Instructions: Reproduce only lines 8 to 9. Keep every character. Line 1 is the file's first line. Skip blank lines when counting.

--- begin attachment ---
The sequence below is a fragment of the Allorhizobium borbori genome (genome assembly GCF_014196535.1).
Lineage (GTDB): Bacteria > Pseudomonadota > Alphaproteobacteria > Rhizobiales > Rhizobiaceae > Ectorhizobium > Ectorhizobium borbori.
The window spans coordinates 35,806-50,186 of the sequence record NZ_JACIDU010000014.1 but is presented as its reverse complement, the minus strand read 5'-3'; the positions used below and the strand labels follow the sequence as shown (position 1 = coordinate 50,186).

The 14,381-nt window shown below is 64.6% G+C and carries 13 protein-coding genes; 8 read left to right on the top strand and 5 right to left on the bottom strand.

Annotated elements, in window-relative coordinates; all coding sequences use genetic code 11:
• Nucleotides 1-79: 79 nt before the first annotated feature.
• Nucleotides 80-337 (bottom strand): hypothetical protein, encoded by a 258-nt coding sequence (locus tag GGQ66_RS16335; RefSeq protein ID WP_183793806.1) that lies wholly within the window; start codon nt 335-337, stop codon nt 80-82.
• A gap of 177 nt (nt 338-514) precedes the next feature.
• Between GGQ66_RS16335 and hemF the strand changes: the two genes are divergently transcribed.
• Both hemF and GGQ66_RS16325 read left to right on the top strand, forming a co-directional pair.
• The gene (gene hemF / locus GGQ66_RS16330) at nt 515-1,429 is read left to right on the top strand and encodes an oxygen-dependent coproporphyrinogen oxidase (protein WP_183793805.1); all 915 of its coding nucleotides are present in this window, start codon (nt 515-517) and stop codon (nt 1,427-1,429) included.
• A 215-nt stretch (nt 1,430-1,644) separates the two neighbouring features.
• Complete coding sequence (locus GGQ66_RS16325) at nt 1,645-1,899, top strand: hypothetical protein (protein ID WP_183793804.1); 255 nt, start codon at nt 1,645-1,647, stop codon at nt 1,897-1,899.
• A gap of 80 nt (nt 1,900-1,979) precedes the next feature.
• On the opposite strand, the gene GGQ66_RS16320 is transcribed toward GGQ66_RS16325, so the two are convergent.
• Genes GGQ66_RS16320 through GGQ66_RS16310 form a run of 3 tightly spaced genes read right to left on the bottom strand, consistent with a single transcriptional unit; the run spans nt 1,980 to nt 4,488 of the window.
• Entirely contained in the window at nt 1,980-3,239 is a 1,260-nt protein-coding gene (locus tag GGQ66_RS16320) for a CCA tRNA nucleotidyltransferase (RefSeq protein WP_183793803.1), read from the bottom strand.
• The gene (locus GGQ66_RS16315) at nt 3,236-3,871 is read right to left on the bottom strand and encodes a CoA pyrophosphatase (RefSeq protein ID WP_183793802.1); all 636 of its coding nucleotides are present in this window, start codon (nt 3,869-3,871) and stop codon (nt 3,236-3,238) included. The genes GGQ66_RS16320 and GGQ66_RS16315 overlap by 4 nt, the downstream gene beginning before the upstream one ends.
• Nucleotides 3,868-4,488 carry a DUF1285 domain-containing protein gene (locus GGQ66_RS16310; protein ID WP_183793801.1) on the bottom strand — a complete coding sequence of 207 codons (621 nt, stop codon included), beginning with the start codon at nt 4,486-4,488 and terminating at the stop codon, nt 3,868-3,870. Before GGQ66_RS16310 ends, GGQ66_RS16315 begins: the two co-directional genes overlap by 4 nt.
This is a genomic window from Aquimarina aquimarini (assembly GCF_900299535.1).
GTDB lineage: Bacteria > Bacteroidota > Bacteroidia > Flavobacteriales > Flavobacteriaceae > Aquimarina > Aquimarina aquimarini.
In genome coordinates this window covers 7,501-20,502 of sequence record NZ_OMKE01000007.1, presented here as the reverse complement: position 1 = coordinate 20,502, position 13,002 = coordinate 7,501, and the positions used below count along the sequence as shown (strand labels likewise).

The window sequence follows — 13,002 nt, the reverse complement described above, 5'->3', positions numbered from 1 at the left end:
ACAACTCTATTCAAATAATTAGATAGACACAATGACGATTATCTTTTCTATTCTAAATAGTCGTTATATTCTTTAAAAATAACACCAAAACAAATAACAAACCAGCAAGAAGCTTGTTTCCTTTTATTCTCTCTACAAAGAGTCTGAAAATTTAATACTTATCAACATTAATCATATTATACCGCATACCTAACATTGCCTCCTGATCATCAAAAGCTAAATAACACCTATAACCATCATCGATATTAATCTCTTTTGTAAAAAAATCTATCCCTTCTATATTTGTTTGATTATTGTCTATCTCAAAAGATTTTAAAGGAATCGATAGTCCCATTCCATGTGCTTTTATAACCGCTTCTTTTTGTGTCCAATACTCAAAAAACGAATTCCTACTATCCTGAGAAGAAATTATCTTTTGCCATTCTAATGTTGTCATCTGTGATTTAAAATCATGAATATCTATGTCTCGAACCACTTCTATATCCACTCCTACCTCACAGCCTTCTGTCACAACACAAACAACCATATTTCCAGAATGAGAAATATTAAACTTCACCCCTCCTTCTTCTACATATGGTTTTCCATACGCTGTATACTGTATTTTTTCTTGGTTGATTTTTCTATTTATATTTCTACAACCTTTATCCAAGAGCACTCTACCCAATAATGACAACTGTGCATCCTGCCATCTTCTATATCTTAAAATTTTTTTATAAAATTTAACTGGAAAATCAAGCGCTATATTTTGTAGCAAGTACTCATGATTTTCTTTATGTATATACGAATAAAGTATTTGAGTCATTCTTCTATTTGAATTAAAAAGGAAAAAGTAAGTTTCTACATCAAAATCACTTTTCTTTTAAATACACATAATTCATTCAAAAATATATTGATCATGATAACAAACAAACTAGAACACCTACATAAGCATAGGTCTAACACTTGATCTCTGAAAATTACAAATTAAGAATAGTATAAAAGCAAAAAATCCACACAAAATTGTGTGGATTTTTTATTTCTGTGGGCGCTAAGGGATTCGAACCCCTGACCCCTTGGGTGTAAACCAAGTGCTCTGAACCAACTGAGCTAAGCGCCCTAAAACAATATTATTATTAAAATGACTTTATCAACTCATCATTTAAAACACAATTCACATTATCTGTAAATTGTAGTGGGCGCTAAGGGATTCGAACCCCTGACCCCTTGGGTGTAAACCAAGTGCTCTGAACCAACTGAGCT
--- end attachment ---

• A gap of 177 nt (nt 338-514) precedes the next feature.
• Between GGQ66_RS16335 and hemF the strand changes: the two genes are divergently transcribed.